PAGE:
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Insurance Coverage on Your Home’s Roof
Posted on September 19, 2022 by Phillip Camerer
If you’re a homeowner living in the four-state region, you know weather can be highly unpredictable. Unfortunately, that can leave many homeowners at risk for severe roof damage from hail, wind, tornados, ice, and even snow.
As the homeowner, protecting your home means having insurance coverage. That helps cover the cost of the repairs or replacement in the event your home’s roof is damaged.
But because insurance policies can vary from one state to the next, we’ll discuss the essential elements of your policy today. Then next time, we’ll talk about where to turn for guidance on homeowners insurance in your state.
As one of your home’s most important documents, the homeowner’s insurance policy contains many essential elements to understand before a natural disaster strikes. Each year when your policy premium comes due, you’ll receive a:
- Declarations page
- Policy description
- Homeowners amendments that modify aspects of the standard policy description
A declaration page to an insurance policy is commonly the first few pages of any insurance policy. In addition, it is frequently disclosed at the beginning of each policy year when premiums come due.
No matter what U. S. state you live in, the declaration page will highlight critical information you may need if you were to file an insurance loss on your home’s roof. Unfortunately, many declaration pages contain different information on the front and back.
Front Page of a Declaration
Although not every declaration page is laid out the same, it is common practice for most insurance companies to disclose the following information on the first page of your homeowner’s insurance policy. Some of the most critical elements you’ll need to reference for a roof claim on the first page are:
- Your name and residential address of the home being insured
- Policy number
- Policy period
- Effective dates
- Insurance agent’s name and contact information
- Roof material of your home
- Roof installation year
- Construction type on your home
- Year the house build was completed
Second Page of the Declaration
The second page will contain details about the insurance coverage. The coverage is often mandated by state legislators. Those lawmakers place minimum coverage limits and liability coverage in case of damage or injury caused to another while on premises. The two most significant elements you need to know about are your:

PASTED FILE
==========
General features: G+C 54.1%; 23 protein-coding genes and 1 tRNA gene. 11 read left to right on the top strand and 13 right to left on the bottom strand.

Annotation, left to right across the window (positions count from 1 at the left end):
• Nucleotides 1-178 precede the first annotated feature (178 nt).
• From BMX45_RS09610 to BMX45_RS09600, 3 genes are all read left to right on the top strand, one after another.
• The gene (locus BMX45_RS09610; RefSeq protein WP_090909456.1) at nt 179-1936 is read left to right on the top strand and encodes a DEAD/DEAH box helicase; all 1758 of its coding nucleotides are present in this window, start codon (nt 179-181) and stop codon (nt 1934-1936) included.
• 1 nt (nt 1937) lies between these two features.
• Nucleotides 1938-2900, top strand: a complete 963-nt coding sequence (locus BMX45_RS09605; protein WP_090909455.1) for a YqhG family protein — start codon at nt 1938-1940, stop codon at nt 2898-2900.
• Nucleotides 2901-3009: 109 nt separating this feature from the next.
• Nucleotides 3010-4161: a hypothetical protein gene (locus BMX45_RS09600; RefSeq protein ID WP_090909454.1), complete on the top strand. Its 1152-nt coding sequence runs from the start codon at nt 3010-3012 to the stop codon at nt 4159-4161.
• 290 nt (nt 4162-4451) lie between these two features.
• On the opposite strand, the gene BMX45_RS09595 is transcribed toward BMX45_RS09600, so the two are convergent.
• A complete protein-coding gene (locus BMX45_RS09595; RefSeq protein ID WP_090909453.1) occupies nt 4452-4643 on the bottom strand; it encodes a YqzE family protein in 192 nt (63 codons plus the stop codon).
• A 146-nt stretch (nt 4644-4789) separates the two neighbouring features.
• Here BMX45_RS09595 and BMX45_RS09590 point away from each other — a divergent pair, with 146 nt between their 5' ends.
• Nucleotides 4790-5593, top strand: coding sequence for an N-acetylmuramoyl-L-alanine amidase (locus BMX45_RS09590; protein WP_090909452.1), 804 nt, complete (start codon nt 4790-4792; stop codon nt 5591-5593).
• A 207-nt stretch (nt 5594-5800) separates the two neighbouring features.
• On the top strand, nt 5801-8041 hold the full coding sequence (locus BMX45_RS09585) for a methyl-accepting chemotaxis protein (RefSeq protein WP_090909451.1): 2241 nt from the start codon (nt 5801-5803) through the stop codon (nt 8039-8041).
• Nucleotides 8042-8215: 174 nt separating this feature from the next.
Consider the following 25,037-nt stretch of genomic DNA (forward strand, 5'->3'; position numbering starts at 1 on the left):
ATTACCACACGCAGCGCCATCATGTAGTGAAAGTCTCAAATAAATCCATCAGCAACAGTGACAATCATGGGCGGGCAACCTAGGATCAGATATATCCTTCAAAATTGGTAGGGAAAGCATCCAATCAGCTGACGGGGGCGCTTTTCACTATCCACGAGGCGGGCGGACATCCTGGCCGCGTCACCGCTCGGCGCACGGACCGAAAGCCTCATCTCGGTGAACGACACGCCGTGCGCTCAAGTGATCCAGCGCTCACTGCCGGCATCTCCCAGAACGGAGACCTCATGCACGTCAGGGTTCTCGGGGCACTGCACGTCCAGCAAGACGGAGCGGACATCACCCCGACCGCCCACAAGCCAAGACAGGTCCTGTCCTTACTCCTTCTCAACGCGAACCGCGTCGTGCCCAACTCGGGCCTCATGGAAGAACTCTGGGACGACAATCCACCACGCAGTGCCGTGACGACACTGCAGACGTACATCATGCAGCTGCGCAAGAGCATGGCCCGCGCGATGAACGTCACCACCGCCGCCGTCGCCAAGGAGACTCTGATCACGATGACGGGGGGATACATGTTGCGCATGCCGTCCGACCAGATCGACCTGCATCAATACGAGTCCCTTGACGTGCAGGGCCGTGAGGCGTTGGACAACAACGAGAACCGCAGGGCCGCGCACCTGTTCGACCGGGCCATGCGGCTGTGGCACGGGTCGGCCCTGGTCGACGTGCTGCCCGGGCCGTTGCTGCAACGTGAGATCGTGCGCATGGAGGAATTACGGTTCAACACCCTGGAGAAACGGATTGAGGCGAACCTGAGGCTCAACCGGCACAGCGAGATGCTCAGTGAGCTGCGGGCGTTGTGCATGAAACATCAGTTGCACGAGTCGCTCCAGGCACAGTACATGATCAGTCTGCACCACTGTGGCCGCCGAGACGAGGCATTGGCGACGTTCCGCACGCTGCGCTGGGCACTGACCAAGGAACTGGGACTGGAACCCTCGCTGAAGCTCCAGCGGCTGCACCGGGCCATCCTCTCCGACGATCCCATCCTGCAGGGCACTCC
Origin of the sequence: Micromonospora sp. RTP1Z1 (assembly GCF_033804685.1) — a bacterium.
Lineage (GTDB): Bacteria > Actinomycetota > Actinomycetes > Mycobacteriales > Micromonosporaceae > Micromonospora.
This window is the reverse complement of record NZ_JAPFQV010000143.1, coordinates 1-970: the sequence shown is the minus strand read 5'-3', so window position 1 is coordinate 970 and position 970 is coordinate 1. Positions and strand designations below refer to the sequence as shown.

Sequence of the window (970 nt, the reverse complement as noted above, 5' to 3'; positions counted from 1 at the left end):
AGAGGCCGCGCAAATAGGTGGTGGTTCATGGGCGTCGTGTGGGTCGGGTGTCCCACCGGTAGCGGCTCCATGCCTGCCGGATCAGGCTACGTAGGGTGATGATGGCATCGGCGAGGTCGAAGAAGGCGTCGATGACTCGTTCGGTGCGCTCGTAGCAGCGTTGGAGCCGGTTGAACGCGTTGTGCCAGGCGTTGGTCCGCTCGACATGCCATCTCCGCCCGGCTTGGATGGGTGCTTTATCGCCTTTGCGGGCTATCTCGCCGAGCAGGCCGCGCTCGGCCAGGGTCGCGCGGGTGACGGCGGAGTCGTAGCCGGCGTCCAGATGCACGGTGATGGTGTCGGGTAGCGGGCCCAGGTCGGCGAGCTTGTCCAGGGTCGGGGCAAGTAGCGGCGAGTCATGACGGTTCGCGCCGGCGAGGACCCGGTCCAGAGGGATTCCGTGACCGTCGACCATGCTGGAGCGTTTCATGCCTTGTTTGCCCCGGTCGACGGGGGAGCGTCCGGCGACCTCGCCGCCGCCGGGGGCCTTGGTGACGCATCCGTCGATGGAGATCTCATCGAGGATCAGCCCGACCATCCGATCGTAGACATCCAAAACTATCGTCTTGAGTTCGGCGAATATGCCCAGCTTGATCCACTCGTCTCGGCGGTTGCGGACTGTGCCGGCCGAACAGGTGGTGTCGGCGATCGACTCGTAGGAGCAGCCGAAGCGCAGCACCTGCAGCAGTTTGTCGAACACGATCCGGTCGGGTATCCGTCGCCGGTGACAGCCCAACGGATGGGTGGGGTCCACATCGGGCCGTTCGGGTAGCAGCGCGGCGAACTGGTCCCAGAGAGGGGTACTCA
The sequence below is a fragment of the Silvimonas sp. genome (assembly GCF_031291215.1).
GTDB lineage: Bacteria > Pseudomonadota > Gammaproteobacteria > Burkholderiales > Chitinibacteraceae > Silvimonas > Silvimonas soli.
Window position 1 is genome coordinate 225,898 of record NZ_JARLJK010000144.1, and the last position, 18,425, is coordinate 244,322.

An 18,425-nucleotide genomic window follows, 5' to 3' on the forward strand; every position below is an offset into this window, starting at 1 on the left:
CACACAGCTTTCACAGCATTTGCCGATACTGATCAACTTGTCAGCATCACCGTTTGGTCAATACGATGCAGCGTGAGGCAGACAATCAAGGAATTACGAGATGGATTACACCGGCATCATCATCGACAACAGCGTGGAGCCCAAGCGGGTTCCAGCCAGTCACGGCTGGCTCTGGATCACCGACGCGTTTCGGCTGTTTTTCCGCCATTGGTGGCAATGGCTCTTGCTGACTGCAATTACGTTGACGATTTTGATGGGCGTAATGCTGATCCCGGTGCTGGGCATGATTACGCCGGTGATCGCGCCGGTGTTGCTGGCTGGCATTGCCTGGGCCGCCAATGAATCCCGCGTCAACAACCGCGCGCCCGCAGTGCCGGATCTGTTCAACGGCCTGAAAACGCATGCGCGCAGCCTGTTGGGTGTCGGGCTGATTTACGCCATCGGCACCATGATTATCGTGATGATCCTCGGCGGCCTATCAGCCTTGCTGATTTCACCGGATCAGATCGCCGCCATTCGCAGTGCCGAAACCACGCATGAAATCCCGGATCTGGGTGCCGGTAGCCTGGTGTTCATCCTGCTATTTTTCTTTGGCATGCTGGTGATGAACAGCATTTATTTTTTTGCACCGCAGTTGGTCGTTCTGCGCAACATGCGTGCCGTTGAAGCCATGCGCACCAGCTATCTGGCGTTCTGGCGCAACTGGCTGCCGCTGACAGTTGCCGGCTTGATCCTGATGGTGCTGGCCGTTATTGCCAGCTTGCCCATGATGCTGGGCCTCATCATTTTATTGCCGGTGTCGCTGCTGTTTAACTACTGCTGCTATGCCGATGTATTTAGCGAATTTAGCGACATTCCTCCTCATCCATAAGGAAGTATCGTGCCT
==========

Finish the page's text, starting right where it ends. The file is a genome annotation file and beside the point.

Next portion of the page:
- Policy deductible(s)
- Loss settlement
The deductible is essential for insurance companies to figure out your premium. The higher your policy deductible amount is set, the lower your premium will often be; however, this can vary depending on each state’s guidelines.
Another factor that can critically affect your home’s roof is the existing construction. For homeowners, construction may vary depending upon the local and state building codes. When your homeowner’s insurance renews, you’ll receive a copy of your policy booklet. Inside your booklet you will find details in the event of a loss settlement.
So your insurance company will likely only cover the “actual cash value” of the repair or replacement on your roof until it is completed. But because roof claims can vary from state to state, you need to have a solid understanding of what your policy covers regarding roof repair or replacement.
Third Page of Declaration
Depending on your insurance company, there might be a third page of the declaration. That page will contain additional details on amendments, endorsements, forms, options, and any other messaging.
Your homeowner’s policy booklet will often outline deductibles and loss settlement provisions on the declaration page.
All policy amendments get supplied to you on individual 8½” X 11″ sheets. These amendments are essential to understand because these changes commonly occur because of changing state legislation.
Approved Roofing Contractors
Filing an insurance claim when an unexpected storm damages your home’s roof is hard to remember. After all, you’re likely standing deep in grief, and the last thing on your mind is calling your insurance agent.
But the fastest way to get back on track is to contact your agent. They’ll record all the critical information on the loss and guide you on finding an approved roofing contractor.
You can also find local roofing contractors in your area through specific roof manufacturer websites, like TAMKO roofing. Phillip Camerer Roofing, a certified TAMKO roofing contractor. Contact Phillip Camerer at (417) 451-5479 to schedule an onsite storm damage assessment.